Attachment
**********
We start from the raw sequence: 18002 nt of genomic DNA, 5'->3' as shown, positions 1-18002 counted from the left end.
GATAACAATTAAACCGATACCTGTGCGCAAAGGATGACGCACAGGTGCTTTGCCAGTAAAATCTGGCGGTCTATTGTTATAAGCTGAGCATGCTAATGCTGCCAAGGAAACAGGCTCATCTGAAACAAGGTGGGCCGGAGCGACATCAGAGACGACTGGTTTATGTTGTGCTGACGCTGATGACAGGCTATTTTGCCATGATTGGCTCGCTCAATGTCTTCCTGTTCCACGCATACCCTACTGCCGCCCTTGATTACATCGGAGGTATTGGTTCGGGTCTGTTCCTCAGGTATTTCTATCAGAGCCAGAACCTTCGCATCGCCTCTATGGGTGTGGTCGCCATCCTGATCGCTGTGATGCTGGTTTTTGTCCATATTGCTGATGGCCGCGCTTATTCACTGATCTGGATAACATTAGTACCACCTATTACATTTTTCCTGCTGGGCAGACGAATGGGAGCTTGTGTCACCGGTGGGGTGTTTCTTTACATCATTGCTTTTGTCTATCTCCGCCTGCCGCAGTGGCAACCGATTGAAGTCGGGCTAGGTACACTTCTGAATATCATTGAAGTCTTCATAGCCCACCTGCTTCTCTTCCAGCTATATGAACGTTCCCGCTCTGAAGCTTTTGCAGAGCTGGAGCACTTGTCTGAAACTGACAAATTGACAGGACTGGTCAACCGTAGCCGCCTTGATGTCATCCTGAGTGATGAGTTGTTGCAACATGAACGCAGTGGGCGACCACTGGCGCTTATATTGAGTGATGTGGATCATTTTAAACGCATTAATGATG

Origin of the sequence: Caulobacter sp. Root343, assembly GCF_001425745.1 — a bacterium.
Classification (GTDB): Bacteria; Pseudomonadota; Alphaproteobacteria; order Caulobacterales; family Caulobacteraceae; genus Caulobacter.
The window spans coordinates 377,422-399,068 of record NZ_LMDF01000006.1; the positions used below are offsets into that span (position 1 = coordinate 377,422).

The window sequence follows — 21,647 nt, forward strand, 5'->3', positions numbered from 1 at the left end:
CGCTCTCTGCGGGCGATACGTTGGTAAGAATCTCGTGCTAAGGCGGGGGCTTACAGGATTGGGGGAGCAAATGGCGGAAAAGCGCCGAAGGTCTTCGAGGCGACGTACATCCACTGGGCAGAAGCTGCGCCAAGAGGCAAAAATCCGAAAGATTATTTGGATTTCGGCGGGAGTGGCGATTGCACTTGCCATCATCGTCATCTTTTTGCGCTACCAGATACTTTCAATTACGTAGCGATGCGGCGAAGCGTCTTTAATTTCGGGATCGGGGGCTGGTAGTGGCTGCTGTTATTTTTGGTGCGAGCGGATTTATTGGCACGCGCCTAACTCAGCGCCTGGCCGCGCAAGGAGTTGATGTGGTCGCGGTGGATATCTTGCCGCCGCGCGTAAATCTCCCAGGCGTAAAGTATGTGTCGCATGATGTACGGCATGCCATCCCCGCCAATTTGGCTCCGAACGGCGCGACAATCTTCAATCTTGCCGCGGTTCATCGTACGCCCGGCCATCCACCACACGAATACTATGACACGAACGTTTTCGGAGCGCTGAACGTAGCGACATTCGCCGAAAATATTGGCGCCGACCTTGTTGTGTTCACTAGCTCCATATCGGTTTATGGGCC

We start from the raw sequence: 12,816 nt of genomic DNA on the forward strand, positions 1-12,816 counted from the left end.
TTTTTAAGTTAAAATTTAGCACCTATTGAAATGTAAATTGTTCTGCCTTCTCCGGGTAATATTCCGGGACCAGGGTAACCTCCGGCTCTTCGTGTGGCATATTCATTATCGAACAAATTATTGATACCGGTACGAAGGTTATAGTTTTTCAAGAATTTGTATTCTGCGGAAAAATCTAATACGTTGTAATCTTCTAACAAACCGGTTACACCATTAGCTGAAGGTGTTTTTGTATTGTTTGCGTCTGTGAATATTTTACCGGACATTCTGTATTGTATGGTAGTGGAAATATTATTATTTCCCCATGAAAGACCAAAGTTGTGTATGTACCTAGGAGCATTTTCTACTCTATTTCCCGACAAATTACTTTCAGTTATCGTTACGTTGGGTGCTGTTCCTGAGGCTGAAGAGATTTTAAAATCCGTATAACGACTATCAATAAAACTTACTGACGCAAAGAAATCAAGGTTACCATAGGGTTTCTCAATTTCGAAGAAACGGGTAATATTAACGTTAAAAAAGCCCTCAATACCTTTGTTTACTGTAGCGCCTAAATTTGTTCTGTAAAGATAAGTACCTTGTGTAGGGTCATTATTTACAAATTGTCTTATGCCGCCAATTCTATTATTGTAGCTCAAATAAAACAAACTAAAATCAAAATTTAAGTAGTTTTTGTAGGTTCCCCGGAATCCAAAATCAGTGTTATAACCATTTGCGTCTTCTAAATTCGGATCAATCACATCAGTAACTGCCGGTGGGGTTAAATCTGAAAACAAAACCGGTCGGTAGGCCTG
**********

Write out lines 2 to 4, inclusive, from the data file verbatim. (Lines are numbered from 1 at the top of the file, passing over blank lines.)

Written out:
GATAACAATTAAACCGATACCTGTGCGCAAAGGATGACGCACAGGTGCTTTGCCAGTAAAATCTGGCGGTCTATTGTTATAAGCTGAGCATGCTAATGCTGCCAAGGAAACAGGCTCATCTGAAACAAGGTGGGCCGGAGCGACATCAGAGACGACTGGTTTATGTTGTGCTGACGCTGATGACAGGCTATTTTGCCATGATTGGCTCGCTCAATGTCTTCCTGTTCCACGCATACCCTACTGCCGCCCTTGATTACATCGGAGGTATTGGTTCGGGTCTGTTCCTCAGGTATTTCTATCAGAGCCAGAACCTTCGCATCGCCTCTATGGGTGTGGTCGCCATCCTGATCGCTGTGATGCTGGTTTTTGTCCATATTGCTGATGGCCGCGCTTATTCACTGATCTGGATAACATTAGTACCACCTATTACATTTTTCCTGCTGGGCAGACGAATGGGAGCTTGTGTCACCGGTGGGGTGTTTCTTTACATCATTGCTTTTGTCTATCTCCGCCTGCCGCAGTGGCAACCGATTGAAGTCGGGCTAGGTACACTTCTGAATATCATTGAAGTCTTCATAGCCCACCTGCTTCTCTTCCAGCTATATGAACGTTCCCGCTCTGAAGCTTTTGCAGAGCTGGAGCACTTGTCTGAAACTGACAAATTGACAGGACTGGTCAACCGTAGCCGCCTTGATGTCATCCTGAGTGATGAGTTGTTGCAACATGAACGCAGTGGGCGACCACTGGCGCTTATATTGAGTGATGTGGATCATTTTAAACGCATTAATGATG

Origin of the sequence: Caulobacter sp. Root343, assembly GCF_001425745.1 — a bacterium.
Classification (GTDB): Bacteria; Pseudomonadota; Alphaproteobacteria; order Caulobacterales; family Caulobacteraceae; genus Caulobacter.